don’t take him, god


I intentionally shake my head, clear my throat, blink my eyes, slowly.


stop.


don’t.


The palm of her hand pushes into the hip socket as an image of my son pushes into my consciousness. I feel the hot tears pool in my eyes and feel grateful I’m still face down on the table, not wanting to explain the emotional release.


save me Mommy, save me.


I’m able to blink the bloody memory away, placing my awareness on my hamstring, the back of my knee, the calf, and, my most favorite spot, the foot’s arch. How I’d love for her to spend five minutes here. yes, that’s the spot. She tells me to roll over and holds the blanket up like a curtain. My nipples are erect about which I take note and wonder if I should tell her I’m chilly. I don’t. enjoy this; you promised. She pulls the blanket over my breasts, smoothing it down under my armpits. Having worked both sides of the back of my body, she is once again standing belly to crown at the head of the table. Her hands come up onto my chest from behind.


a hospital bed, a chest tube


One, two, three fat tears secretly slide down my cheeks. my son. She pulls my right leg out, bends my knee, takes hold of my foot, and pushes the leg back, stretching the groin. I again think about thoughts and wings and roots. I think about the power of thoughts, and wonder how to change mine, knowing I have to find a way into acceptance or surrender or both. The left leg is stretched.


She rolls my ankles, patts my legs and rapidly slides her hands down my arms. A warm, moist washcloth, smelling of eucalyptus, is used to wipe down my chest, face, throat, and neck. She strokes my hair for a brief moment before leaning down to whisper, “all done.” I nod and say, “Thank you.” She tells me to take my time getting dressed and turns up the dimmer just a bit.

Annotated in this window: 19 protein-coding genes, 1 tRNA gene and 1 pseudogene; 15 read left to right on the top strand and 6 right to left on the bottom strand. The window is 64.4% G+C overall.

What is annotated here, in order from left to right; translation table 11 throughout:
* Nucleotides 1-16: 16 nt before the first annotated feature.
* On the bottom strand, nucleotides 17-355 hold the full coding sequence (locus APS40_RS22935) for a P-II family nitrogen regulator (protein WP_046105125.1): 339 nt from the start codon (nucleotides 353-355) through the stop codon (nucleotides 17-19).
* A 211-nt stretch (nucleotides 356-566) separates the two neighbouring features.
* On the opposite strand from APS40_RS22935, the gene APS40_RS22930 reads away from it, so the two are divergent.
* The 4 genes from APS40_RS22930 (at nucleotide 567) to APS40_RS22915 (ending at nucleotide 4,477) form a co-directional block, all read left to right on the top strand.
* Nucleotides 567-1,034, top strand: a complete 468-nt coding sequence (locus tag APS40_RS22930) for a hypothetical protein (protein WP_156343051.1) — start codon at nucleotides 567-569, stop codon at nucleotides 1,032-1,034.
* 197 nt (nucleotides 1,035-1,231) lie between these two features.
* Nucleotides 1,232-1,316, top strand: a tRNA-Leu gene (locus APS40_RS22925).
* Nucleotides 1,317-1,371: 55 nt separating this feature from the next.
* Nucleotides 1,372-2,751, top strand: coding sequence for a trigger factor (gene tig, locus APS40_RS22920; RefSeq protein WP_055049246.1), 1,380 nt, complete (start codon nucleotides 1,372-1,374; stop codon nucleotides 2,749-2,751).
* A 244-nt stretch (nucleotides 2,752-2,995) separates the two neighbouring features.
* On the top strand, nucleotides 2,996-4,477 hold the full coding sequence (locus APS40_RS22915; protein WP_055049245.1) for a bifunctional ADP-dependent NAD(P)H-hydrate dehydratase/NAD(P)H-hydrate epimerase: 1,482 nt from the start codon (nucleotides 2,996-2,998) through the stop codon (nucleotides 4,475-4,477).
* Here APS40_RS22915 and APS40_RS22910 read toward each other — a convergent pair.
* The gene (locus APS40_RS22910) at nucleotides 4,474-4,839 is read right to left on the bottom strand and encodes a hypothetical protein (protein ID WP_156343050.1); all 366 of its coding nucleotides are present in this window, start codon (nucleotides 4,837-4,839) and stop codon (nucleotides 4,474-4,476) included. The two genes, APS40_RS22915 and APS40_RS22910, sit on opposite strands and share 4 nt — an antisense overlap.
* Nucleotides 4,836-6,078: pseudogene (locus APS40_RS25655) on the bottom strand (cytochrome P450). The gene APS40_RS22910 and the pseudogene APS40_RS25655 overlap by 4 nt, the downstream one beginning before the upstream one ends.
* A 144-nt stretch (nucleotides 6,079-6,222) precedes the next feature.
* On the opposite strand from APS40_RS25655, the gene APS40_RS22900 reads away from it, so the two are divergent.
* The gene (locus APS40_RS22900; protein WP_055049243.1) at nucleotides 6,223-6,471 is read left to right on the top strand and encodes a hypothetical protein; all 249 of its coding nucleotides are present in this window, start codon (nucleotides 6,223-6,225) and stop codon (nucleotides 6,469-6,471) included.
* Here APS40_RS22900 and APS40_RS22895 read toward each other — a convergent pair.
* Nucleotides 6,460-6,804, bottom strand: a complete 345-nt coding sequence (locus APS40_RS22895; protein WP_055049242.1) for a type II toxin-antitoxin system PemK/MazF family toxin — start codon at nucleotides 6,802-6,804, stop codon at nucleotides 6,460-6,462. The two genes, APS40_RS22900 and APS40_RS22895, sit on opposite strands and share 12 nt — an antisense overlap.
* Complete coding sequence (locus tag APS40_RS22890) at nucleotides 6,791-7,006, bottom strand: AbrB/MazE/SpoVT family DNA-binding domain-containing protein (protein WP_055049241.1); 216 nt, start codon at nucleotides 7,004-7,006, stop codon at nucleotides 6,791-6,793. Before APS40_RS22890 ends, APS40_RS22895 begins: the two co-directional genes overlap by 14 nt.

I lay there for a moment, taking her advice. The rhythm of the heart beating, the tingle in the feet and hands, the breath in my belly instead of only the chest. Am I better? When I sit up, a bit dizzy, I am face to face with my reflection. I roll my head from one side then to the other.


It’s not fair.


I nod. My bottom lip quivers. I close my eyes, legs dangling off the table like a child. I slide off the table toward my folded clothes and slowly dress, pulling the leggings onto each sticky leg. Before I walk out, I turn and peer into the mirror. It’s going to be okay. I tell myself and force a smile, wiping away a stray tear along with a stray hair.


I grabbed my bag, adjusted my thong, and walked out.

Jessica Crowley is a writer, former teacher, and, most importantly, a mother. She is raising two children: a boy born with congenital heart disease and almond, brown eyes (a miracle) and a girl born with blonde hair and green eyes (another miracle). Her most recent work can be seen in PANK and The Louisville Review.